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Upgrading your HD will not help with download speed. A better internet connection will help you have more download speed.

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    This is not true. In the unlikely case where your drive is slower than your download speed, upgrading the drive will make your downloads faster. – isanae Mar 27 '17 at 21:23
  • @isanae In particular, if you use a could-backed drive, increasing the speed of the drive will definitely make your downloads faster. – DepressedDaniel Mar 27 '17 at 21:50
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    A local download could easily be throttled by disk speed - I back up to and restore from a hard drive on my network. The cabling can support 1Gbps; the hard drive which I restore to (my internal computer hard drive) is just 65MBps and is the big throttle when restoring any data. – Tim Mar 27 '17 at 22:29
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    Also, if other processes are competing for disk I/O at the same time, then an SSD would be much better at handling all of the requests simultaneously (because no seek time). – Dan Henderson Mar 27 '17 at 22:35
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Reviewer says SSD has very good write speed, but why does that not increase download speed?

One has absolutely nothing to do with the other.

To use a car analogy, you are asking why, given that you upgraded from a Toyota to a Porsche can you not load groceries into your trunk any faster.

Your download speed is governed by three things:

  • The speed(s) offered by your carrier
  • The speed your router/modem is capable of
  • The bandwidth the devices on your network is capable of (i.e. your gigabit NIC card)

If you didn't address any/all of these points, your download speed would have no change whatsoever.

As for the bottlenecks addressed in the other answers, let me assure you that the data transfer rate of a SATA III interface is 6Gb/sec while your NIC (network interface card) at most will be 1Gb/sec. Your internet, unless you live anywhere in Korea or lucky enough to live where there is Google or Comcast Fibre, it's probably around 100Mb/sec. This mean your drive is about 600x faster than your network - the bottleneck argument is a moot point.

  • Careers don't offer speed: they only offer you a certain slice of maximum bandwidth that you can use at any given time. If you have a connection speed of 130Mb/s (like me), that means that you can send and receive up to 130Mb a second. This includes uploads and downloads. – Ismael Miguel Mar 28 '17 at 11:07
  • @IsmaelMiguel Did you mean "carriers"? I think the difference between an offered speed and offered maximum bandwidth is academic at best. Yes, technically it's maximum bandwidth, but when was the last time you heard a Comcast/AT&T/other mega ISP commercial that said "we have the largest maximum bandwidth allocations of any ISP!" -- no, they say they offer the fastest speeds. Technically not correct, but the semantics are beyond your average user (or marketer). – Doktor J Mar 28 '17 at 15:54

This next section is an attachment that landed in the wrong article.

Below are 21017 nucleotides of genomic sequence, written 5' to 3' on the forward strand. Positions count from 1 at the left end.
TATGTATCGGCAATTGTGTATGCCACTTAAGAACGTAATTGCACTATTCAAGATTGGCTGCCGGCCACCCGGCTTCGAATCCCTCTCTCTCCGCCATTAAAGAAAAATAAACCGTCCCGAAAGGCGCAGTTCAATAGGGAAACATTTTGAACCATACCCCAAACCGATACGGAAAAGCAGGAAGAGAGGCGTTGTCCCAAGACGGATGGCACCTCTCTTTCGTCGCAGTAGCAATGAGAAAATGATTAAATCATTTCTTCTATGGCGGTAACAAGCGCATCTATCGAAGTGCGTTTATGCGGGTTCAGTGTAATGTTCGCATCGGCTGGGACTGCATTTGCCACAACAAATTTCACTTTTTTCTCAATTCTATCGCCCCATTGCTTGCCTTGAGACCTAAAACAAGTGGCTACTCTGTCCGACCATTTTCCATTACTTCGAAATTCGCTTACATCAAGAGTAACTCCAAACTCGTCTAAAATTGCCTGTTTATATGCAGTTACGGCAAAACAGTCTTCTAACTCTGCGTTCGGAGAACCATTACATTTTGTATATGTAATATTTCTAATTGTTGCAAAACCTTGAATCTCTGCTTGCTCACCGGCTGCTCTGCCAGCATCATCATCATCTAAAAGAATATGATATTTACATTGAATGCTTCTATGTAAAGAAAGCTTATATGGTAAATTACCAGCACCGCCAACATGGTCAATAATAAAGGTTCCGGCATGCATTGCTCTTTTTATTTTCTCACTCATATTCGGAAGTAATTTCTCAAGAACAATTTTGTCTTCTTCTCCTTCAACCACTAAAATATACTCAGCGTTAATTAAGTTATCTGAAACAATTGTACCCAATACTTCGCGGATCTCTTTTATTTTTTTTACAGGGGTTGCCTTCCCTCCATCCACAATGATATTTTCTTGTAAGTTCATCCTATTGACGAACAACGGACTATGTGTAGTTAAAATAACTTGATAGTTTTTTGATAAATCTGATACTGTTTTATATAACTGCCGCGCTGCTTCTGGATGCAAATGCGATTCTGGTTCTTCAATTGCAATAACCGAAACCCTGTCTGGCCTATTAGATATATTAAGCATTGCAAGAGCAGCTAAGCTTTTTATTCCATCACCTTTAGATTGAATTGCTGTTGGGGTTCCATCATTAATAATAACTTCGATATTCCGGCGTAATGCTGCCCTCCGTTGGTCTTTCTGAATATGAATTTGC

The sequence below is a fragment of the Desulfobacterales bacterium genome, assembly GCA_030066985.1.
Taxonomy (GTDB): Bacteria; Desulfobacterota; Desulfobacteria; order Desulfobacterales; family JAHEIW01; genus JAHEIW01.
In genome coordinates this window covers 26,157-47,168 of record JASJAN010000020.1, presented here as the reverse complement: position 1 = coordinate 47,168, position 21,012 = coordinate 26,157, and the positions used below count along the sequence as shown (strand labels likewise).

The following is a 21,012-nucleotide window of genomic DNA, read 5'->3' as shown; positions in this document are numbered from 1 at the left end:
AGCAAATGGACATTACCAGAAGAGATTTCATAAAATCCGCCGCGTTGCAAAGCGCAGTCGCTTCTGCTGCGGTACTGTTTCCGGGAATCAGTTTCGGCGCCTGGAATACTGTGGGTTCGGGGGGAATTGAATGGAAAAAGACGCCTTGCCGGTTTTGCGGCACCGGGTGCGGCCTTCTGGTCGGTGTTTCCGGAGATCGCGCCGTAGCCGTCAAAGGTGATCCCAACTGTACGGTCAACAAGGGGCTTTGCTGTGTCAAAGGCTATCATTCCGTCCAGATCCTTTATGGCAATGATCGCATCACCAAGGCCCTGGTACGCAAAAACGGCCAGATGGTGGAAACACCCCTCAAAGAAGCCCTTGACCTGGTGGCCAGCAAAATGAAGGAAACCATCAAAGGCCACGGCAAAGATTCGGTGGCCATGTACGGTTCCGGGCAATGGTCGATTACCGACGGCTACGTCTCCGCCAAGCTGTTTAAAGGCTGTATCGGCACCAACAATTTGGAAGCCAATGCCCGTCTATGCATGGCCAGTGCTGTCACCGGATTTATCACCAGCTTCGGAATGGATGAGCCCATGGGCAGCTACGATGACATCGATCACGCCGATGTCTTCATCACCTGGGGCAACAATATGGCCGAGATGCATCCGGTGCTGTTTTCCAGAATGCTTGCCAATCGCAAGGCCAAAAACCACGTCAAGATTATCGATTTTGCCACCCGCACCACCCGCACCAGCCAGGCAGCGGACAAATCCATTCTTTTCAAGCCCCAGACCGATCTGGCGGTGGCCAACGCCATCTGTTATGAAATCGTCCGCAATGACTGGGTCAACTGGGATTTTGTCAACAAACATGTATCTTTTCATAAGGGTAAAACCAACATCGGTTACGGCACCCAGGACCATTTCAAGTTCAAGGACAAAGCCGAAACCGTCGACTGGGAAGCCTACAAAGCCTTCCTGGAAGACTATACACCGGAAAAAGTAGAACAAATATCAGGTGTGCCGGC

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I was not really pleased by either answer here, so here we are.

When speaking in terms of a download speed, changing your disk drive will never have an effect on that. There are 4^2 possible bottlenecks when downloading a file(s) from a server across the internet.

1) NIC (Network Interface Card)

2) Physical Ethernet cable or WiFi connection to the router

3) LAN connection speed

4) WAN connection speed

And then the same in reverse on the server side.

As some comments have mentioned, it does not matter if you have a HDD connected via IDE at speeds of 5 MB/s, or a SSD that could write at crazy speeds of 10GB/s. The network will always be the bottleneck.

On the higher end of ISP packages, you can get 100Mb/s. That is Megabits, not Megabytes. Meaning the fastest your download speed ever will be, in perfect circumstances, is 10MB/s (Megabytes). Note: there are some fiber ISPs now offering Gigabit connections, but those are extremely pricey and usually used by very bandwidth needy businesses.

Take this scenario below, which would be an average user setup:

-Laptop(newer with 802.11c) connected via WiFi to a router. = 300 Mb/s

-Cable internet connection = 25 Mb/s

-SSD = 300 MB/s

-Download a file from Google Drive = 2.5 Mb/s

As you can see, the bottle neck there is your ISP connection. Here is another with an older laptop with a WiFi bottleneck:

-Laptop(older with 802.11g) -> WiFi to router = 54Mb/s

-High Internet connection tier = 100Mb/s

-Download from Dropbox = 5.4 Mb/s

TL;DR

Almost always, your bottleneck will be because of one or more of these 3 things: WiFi, ISP connection, or a slow server/ISP on the other end. Never your disk drive.